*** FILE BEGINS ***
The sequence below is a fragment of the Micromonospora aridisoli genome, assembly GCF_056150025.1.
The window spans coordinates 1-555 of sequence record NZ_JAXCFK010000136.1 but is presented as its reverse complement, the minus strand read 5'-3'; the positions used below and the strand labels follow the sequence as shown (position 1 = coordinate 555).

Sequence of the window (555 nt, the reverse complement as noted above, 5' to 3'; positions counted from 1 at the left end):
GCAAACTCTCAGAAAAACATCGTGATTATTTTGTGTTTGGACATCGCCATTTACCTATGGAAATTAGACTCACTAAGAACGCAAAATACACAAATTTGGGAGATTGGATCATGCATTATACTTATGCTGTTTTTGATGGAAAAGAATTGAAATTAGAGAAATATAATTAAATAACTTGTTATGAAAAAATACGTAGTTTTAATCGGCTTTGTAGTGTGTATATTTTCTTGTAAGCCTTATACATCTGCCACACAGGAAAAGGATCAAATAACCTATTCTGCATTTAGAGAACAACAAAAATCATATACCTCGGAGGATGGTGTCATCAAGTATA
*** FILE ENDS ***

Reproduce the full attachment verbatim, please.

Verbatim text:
The sequence below is a fragment of the Micromonospora aridisoli genome, assembly GCF_056150025.1.
The window spans coordinates 1-555 of sequence record NZ_JAXCFK010000136.1 but is presented as its reverse complement, the minus strand read 5'-3'; the positions used below and the strand labels follow the sequence as shown (position 1 = coordinate 555).

Sequence of the window (555 nt, the reverse complement as noted above, 5' to 3'; positions counted from 1 at the left end):
GCAAACTCTCAGAAAAACATCGTGATTATTTTGTGTTTGGACATCGCCATTTACCTATGGAAATTAGACTCACTAAGAACGCAAAATACACAAATTTGGGAGATTGGATCATGCATTATACTTATGCTGTTTTTGATGGAAAAGAATTGAAATTAGAGAAATATAATTAAATAACTTGTTATGAAAAAATACGTAGTTTTAATCGGCTTTGTAGTGTGTATATTTTCTTGTAAGCCTTATACATCTGCCACACAGGAAAAGGATCAAATAACCTATTCTGCATTTAGAGAACAACAAAAATCATATACCTCGGAGGATGGTGTCATCAAGTATA